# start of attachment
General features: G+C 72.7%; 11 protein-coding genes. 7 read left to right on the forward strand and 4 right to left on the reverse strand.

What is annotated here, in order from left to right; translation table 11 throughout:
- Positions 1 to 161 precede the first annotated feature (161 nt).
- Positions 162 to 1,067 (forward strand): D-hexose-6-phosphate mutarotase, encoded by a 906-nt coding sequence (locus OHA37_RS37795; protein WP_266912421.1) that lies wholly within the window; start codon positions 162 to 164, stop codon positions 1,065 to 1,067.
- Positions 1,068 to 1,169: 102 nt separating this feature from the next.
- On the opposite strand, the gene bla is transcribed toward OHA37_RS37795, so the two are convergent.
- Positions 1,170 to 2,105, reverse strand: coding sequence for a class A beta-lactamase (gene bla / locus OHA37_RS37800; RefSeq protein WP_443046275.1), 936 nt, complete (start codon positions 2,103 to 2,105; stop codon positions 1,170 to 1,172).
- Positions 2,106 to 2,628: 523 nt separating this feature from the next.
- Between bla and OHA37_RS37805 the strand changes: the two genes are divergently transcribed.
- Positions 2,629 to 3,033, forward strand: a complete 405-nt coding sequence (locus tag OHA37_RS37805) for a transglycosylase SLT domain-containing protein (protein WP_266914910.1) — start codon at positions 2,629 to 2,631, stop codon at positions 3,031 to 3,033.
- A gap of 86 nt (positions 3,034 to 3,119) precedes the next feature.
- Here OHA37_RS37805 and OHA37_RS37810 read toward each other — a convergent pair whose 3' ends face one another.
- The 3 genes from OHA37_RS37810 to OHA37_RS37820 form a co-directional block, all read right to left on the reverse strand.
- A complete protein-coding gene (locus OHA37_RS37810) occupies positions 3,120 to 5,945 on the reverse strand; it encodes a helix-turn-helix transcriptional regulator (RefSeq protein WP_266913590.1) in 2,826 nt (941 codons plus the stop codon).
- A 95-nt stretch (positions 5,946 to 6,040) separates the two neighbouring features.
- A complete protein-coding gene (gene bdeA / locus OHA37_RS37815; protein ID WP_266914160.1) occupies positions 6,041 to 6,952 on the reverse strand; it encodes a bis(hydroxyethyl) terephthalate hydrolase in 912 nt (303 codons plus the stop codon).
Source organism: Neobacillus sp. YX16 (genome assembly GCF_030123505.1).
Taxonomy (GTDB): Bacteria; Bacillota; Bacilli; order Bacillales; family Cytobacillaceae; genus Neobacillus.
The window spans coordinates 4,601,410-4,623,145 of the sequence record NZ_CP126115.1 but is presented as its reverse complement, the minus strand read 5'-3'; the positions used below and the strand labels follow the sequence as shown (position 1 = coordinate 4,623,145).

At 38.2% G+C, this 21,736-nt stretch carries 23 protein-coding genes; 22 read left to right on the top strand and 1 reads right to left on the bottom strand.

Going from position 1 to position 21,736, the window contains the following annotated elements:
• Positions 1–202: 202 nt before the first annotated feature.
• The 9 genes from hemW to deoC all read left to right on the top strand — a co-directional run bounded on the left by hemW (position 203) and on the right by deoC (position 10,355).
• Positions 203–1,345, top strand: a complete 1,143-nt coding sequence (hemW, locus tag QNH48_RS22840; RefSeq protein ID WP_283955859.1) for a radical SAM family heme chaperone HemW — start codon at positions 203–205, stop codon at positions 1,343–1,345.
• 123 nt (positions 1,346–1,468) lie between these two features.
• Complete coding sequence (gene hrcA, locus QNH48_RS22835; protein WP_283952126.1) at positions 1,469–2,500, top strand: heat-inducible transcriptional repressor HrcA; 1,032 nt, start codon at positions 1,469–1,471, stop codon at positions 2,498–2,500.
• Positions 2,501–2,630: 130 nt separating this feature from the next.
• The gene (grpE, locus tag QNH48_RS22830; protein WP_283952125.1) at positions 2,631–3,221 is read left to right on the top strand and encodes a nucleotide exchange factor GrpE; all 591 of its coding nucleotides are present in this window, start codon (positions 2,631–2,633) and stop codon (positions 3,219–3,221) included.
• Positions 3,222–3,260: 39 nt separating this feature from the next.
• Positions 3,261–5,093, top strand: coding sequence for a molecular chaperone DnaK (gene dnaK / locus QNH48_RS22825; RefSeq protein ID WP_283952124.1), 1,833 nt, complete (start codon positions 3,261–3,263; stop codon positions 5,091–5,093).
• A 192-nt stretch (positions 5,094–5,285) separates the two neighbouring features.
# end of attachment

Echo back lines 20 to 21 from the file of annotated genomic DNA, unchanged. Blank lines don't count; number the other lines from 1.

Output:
At 38.2% G+C, this 21,736-nt stretch carries 23 protein-coding genes; 22 read left to right on the top strand and 1 reads right to left on the bottom strand.

Going from position 1 to position 21,736, the window contains the following annotated elements: